Sharad Pawar had important people to please today. He was scheduled to meet the delegation of American investors in a private setting. He was no fool. He knew very well that a man in a suit with somebody’s money is just a more dapper version of the bureaucratic babu. His greed can be a very powerful ally for making things happen. But fulfilling greed is a difficult proposition. An easier alternative is building obligation. And there is no better way to build obligation than to indulge a respectable man in little taboos that the powerful have easy access to; little pleasures he will readily indulge in, behind closed doors. Because with secrets comes implied trust. With trust comes camaraderie. The money of course, will soon follow.

That is why he arranged for the topless dancers.

Her name was Sunaina. She could bend herself around a pole till she broke the hearts of intoxicated old men who had nothing to go home to and dirty foreigners with secret fetishes for chocolate skin. She was twenty two, gyrated to raunchy music with passion and shed her clothes in a smoke filled room with small people and big pockets. She put her heart to it like an artist and smiled when the spotlight shone. She put her legs around strangers who put money around her waist and picked up tiny pieces of fabric she’d put back on in a dark room when the song was done. But while she walked back from the stage, where the lights were dim and attentions astray, there was a distance in her eyes which was the only truth in the whole act. Sharad Pawar saw this and it made him strangely pensive. When his eyes met Sunaina’s he was suddenly overcome with an immense grief. There was something very sad about a woman who has to put a price on her dignity. He started weeping. He just couldn’t stop. The tears rolled down his cheeks and he had to excuse himself. He left the room in a hurry, trying hard to compose himself.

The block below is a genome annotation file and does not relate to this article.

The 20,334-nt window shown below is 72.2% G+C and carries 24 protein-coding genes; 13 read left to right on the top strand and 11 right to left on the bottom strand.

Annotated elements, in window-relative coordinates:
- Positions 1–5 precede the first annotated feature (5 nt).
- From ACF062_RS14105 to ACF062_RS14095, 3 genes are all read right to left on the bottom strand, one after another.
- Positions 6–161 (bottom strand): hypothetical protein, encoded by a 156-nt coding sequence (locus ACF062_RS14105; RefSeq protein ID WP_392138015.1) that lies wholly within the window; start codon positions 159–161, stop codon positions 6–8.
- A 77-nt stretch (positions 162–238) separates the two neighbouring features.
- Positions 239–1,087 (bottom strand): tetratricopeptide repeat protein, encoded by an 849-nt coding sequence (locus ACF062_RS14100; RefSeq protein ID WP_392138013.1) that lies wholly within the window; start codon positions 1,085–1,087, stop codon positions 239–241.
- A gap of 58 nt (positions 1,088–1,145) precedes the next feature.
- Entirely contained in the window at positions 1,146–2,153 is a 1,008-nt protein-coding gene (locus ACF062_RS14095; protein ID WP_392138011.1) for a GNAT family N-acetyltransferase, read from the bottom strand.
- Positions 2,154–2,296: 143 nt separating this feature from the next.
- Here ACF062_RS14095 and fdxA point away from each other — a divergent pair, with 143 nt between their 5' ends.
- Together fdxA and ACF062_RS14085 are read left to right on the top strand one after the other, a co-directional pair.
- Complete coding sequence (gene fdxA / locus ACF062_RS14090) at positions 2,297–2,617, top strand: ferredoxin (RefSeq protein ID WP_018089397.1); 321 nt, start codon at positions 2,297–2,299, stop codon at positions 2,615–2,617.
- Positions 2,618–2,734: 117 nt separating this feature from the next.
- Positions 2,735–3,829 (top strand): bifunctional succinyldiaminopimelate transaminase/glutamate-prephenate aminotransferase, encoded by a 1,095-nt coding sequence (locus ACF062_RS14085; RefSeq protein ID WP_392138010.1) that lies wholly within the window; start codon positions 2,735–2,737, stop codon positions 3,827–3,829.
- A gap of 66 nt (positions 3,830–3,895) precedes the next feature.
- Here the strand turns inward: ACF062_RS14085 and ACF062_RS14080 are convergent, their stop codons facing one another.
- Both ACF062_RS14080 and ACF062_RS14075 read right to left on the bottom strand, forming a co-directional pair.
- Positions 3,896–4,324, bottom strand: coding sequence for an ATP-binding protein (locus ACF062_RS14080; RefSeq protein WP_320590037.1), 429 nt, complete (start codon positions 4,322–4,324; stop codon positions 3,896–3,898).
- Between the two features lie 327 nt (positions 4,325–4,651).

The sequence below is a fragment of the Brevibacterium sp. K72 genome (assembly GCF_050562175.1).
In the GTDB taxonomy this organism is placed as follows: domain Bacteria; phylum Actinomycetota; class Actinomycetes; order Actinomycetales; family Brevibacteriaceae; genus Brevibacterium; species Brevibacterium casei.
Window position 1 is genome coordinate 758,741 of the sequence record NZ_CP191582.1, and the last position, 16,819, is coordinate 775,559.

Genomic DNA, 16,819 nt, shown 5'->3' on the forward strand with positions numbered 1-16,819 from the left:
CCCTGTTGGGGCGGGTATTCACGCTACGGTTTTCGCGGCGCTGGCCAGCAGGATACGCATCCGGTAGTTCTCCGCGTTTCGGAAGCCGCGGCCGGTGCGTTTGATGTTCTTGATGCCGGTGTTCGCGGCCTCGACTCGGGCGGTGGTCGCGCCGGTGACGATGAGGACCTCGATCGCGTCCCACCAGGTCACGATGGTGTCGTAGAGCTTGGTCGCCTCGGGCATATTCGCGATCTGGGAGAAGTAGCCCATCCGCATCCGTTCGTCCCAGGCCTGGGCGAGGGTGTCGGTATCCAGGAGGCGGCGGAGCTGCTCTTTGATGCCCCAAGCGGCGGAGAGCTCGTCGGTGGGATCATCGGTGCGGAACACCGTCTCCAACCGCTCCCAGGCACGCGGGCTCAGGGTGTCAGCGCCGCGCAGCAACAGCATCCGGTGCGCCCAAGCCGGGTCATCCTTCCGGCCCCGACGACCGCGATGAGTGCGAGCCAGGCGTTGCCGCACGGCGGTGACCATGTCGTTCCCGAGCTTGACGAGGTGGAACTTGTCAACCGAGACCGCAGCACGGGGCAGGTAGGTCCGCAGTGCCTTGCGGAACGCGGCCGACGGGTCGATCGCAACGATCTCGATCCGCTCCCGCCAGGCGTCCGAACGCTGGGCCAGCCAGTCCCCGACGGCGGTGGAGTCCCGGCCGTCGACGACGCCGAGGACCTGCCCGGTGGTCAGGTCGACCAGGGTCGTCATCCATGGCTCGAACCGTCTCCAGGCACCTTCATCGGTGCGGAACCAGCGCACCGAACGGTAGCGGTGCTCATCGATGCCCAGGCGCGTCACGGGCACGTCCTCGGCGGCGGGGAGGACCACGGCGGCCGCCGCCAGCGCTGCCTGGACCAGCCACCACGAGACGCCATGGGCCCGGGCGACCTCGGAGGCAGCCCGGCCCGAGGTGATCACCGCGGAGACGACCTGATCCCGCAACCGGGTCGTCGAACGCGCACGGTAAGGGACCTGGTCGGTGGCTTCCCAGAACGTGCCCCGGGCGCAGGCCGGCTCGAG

Amidst blaring music and disco lights, the visitors, though enthralled by his hospitality, could now see that it was true, a titty day woed Pawar.

(With style cues from krishashok)

Black and Voight

Posted in Punsicouldgetkilledfor with tags on February 9, 2010 by Rohit

John Voight was a haughty old man. Nestled in the isolation of the rolling hills of Dehradun, he spent his days betting on inter-school bicycle races. Races, that were soaked as much in youthful exuberance as textbook Marxist class struggle. It brought him spare change and abandon. He could use it, helpless that he was against long inevitable lapses into misery that the stoic hatred his daughter buried in her sullen eyes brought about. Although she never said it, Jo knew that his infidelity had cost her her mother. He was repentant. But she would not forgive him. She owed that much to her mother.
Aamir, this year’s winner, knew this. He was drawn recklessly to the old man’s money and the fair maiden’s woe. Tired and bloody from a hard fought battle, he had earned the one glimpse he wanted of beautiful Angelina. So, as he collected his winnings from Voight and walked away, he strained hard towards the western end of the mansion. There she was! He could forget the exhaustion, his brother’s injuries, blistered knees, the winnings, the glory and sweat for this one moment. Angelina Jolie looked so serene against the blood crimson sun that it was hard to imagine that Jo ‘Cheater’ Voight sickened her.

(In honour of grand master Shenoy)